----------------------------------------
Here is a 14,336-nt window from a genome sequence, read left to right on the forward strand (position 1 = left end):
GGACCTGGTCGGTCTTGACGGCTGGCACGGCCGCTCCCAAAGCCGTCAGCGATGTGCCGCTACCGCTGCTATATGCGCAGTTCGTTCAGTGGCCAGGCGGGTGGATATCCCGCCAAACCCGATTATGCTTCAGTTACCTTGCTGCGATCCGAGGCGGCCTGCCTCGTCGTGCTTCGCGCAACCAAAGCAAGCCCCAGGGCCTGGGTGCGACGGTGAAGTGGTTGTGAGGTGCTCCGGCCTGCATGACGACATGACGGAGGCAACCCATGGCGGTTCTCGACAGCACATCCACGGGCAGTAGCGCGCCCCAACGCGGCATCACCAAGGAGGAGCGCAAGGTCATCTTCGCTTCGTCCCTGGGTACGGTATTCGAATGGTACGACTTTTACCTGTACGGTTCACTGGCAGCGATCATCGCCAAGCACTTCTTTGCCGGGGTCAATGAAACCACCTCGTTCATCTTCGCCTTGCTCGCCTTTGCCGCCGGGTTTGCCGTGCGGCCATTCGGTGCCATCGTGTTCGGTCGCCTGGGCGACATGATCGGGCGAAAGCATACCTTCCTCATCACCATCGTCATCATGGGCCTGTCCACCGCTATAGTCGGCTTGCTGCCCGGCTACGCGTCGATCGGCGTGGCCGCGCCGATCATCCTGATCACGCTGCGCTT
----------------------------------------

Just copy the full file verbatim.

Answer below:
Here is a 14,336-nt window from a genome sequence, read left to right on the forward strand (position 1 = left end):
GGACCTGGTCGGTCTTGACGGCTGGCACGGCCGCTCCCAAAGCCGTCAGCGATGTGCCGCTACCGCTGCTATATGCGCAGTTCGTTCAGTGGCCAGGCGGGTGGATATCCCGCCAAACCCGATTATGCTTCAGTTACCTTGCTGCGATCCGAGGCGGCCTGCCTCGTCGTGCTTCGCGCAACCAAAGCAAGCCCCAGGGCCTGGGTGCGACGGTGAAGTGGTTGTGAGGTGCTCCGGCCTGCATGACGACATGACGGAGGCAACCCATGGCGGTTCTCGACAGCACATCCACGGGCAGTAGCGCGCCCCAACGCGGCATCACCAAGGAGGAGCGCAAGGTCATCTTCGCTTCGTCCCTGGGTACGGTATTCGAATGGTACGACTTTTACCTGTACGGTTCACTGGCAGCGATCATCGCCAAGCACTTCTTTGCCGGGGTCAATGAAACCACCTCGTTCATCTTCGCCTTGCTCGCCTTTGCCGCCGGGTTTGCCGTGCGGCCATTCGGTGCCATCGTGTTCGGTCGCCTGGGCGACATGATCGGGCGAAAGCATACCTTCCTCATCACCATCGTCATCATGGGCCTGTCCACCGCTATAGTCGGCTTGCTGCCCGGCTACGCGTCGATCGGCGTGGCCGCGCCGATCATCCTGATCACGCTGCGCTT